WASHINGTON - The government may not require people or groups to “pledge allegiance” to its policies as a condition of obtaining grants, the Supreme Court ruled Thursday in a broad defense of the 1st Amendment's protection for the freedom of speech. The 6-2 decision written by Chief Justice John G. Roberts Jr. strikes down part of a federal law that requires groups that receive funding to fight AIDS overseas to announce policies “opposing prostitution and sex trafficking.” Several groups that receive funding sued to challenge this requirement on the grounds it would make it hard for them to work with prostitutes who need testing and treatment.
NEWS
December 9, 2011 | By James Oliphant
Numbers. They're the darnedest things. Just ask Rick Perry. The GOP presidential contender, whose misfires have become part of the legend of the 2012 race, appears to have made another flub or two Friday in an interview with the Des Moines Register editorial board, getting wrong the number of justices on the Supreme Court and blanking out on the name of one justice altogether. According to reports by the Register and the Associated Press, Perry was all set to call out Justice Sonia Sotomayor, an Obama nominee, as a "activist judge" -- except he couldn't recall her name.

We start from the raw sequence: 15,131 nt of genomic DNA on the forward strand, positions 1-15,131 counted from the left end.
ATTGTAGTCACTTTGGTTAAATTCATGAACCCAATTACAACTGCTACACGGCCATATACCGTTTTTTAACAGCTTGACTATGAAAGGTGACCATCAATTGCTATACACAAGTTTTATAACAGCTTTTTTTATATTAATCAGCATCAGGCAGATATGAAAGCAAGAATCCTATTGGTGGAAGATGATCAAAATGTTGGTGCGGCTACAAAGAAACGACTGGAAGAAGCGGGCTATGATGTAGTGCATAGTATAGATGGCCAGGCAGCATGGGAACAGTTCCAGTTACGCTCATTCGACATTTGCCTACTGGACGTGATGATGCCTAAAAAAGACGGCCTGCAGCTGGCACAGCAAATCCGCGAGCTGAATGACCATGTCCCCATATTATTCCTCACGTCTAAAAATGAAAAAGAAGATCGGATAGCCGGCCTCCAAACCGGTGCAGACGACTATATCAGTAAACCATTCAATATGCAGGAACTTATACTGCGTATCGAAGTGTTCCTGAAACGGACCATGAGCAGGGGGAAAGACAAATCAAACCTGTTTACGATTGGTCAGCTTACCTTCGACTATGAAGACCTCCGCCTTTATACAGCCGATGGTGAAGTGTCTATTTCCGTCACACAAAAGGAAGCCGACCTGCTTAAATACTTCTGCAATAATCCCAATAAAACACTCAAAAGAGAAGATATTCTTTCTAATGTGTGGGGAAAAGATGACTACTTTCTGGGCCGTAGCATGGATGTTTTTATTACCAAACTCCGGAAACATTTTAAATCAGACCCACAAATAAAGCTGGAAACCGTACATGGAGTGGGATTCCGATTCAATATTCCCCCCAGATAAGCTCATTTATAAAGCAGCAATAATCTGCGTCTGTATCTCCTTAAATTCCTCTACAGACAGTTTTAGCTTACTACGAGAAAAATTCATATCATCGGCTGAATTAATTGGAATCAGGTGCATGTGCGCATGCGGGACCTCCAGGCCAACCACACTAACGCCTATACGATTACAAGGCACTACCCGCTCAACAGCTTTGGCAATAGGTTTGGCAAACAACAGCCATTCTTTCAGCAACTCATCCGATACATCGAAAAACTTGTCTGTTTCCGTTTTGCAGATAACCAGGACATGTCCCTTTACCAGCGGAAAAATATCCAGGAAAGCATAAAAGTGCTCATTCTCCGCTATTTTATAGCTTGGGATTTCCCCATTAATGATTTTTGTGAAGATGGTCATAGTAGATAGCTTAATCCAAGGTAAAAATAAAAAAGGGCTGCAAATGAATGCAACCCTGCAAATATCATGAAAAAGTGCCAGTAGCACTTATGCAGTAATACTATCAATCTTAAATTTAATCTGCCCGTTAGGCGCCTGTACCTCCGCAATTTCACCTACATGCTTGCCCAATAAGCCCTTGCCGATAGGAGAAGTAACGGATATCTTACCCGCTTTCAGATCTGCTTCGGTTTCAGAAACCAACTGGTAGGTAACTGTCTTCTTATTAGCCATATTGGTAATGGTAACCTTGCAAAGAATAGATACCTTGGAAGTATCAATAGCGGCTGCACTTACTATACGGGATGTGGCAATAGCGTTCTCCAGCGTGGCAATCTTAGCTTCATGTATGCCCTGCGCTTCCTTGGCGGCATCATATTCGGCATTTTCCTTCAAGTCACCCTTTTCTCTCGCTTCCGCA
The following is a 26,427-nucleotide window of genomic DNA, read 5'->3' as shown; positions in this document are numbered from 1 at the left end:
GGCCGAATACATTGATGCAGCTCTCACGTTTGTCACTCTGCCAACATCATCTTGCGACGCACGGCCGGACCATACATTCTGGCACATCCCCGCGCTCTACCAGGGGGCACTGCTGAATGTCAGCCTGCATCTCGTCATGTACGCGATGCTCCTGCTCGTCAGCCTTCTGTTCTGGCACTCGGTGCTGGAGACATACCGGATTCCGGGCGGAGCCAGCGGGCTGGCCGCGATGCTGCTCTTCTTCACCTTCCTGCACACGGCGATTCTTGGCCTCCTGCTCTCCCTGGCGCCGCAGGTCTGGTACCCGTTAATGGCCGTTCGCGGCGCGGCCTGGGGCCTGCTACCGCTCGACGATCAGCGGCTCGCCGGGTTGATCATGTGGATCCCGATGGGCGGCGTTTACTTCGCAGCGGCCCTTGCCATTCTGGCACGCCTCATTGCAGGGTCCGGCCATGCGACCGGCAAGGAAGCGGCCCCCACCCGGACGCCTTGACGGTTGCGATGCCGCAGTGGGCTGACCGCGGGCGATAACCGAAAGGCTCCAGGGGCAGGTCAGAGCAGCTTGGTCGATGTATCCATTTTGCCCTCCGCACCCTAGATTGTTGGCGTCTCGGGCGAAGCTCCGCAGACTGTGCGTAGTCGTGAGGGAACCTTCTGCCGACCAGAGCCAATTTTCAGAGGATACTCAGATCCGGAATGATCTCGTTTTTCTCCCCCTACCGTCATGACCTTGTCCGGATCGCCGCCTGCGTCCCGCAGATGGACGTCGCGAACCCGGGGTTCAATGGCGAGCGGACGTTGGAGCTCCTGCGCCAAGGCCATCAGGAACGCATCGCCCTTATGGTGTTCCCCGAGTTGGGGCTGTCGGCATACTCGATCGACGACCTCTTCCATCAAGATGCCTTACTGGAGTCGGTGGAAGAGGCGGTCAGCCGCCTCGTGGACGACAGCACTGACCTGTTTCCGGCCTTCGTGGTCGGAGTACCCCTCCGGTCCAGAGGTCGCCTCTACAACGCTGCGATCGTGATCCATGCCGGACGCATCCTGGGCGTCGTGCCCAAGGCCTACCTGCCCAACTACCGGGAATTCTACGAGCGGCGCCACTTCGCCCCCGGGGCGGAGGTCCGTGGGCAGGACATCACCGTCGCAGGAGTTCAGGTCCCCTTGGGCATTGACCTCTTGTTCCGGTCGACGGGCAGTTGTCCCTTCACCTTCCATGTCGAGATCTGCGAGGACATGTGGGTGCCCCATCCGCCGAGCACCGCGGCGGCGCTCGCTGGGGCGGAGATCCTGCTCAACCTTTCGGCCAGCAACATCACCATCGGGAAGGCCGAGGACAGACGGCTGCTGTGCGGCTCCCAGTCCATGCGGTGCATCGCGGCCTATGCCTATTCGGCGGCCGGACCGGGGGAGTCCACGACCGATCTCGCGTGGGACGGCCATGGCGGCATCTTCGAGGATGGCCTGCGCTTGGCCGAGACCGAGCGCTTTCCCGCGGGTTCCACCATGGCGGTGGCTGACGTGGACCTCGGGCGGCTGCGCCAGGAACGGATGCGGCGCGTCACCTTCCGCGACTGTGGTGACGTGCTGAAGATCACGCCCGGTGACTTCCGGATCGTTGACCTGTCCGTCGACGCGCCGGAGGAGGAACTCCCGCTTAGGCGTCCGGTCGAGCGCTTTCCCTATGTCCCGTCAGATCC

NEWS
June 20, 2013 | By David G. Savage
WASHINGTON -- The Supreme Court blocked restaurant owners from suing American Express over high fees Thursday, the latest in a series of 5-4 rulings have barred class-action claims against big corporations. The majority agreed individual restaurant owners could not afford the nearly $1 million cost of bringing an antitrust claim against Amex. But they ruled that an arbitration clause prevents the restaurant owners from joining together to sue. “The antitrust laws do not guarantee an affordable path to the vindication of every claim,” said Justice Antonin Scalia.
NEWS
June 18, 2012 | By Paul West
WASHINGTON - With the Supreme Court's 2011-2012 term rapidly coming to a close, the release of a decision on the constitutionality of President Obama's sweeping healthcare law is imminent - but it won't be today. The justices issued their latest set of decisions on Monday morning and the healthcare ruling wasn't among them. The case is being closely monitored by both the legal and political communities, as the healthcare industry, government officials at the state and federal levels and many more.